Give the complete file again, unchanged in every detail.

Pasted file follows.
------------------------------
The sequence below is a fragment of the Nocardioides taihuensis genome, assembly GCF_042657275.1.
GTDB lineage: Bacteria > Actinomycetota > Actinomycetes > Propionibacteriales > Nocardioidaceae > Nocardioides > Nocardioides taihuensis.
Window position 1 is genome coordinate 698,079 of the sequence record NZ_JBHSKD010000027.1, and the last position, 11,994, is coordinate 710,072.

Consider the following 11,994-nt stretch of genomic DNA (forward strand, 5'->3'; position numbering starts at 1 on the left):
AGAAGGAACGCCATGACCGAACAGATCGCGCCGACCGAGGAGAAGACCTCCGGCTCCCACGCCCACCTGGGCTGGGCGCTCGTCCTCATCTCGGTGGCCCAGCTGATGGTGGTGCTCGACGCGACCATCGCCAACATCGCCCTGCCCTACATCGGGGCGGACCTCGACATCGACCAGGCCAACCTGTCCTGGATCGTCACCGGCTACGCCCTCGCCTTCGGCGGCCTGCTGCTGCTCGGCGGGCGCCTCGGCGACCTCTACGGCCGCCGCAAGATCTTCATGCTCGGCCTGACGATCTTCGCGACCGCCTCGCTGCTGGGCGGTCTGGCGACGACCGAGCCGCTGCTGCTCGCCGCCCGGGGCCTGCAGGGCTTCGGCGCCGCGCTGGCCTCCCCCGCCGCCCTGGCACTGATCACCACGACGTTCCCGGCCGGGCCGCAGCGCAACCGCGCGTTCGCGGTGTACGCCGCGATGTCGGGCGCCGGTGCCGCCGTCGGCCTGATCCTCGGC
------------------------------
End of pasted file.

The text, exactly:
The sequence below is a fragment of the Nocardioides taihuensis genome, assembly GCF_042657275.1.
GTDB lineage: Bacteria > Actinomycetota > Actinomycetes > Propionibacteriales > Nocardioidaceae > Nocardioides > Nocardioides taihuensis.
Window position 1 is genome coordinate 698,079 of the sequence record NZ_JBHSKD010000027.1, and the last position, 11,994, is coordinate 710,072.

Consider the following 11,994-nt stretch of genomic DNA (forward strand, 5'->3'; position numbering starts at 1 on the left):
AGAAGGAACGCCATGACCGAACAGATCGCGCCGACCGAGGAGAAGACCTCCGGCTCCCACGCCCACCTGGGCTGGGCGCTCGTCCTCATCTCGGTGGCCCAGCTGATGGTGGTGCTCGACGCGACCATCGCCAACATCGCCCTGCCCTACATCGGGGCGGACCTCGACATCGACCAGGCCAACCTGTCCTGGATCGTCACCGGCTACGCCCTCGCCTTCGGCGGCCTGCTGCTGCTCGGCGGGCGCCTCGGCGACCTCTACGGCCGCCGCAAGATCTTCATGCTCGGCCTGACGATCTTCGCGACCGCCTCGCTGCTGGGCGGTCTGGCGACGACCGAGCCGCTGCTGCTCGCCGCCCGGGGCCTGCAGGGCTTCGGCGCCGCGCTGGCCTCCCCCGCCGCCCTGGCACTGATCACCACGACGTTCCCGGCCGGGCCGCAGCGCAACCGCGCGTTCGCGGTGTACGCCGCGATGTCGGGCGCCGGTGCCGCCGTCGGCCTGATCCTCGGC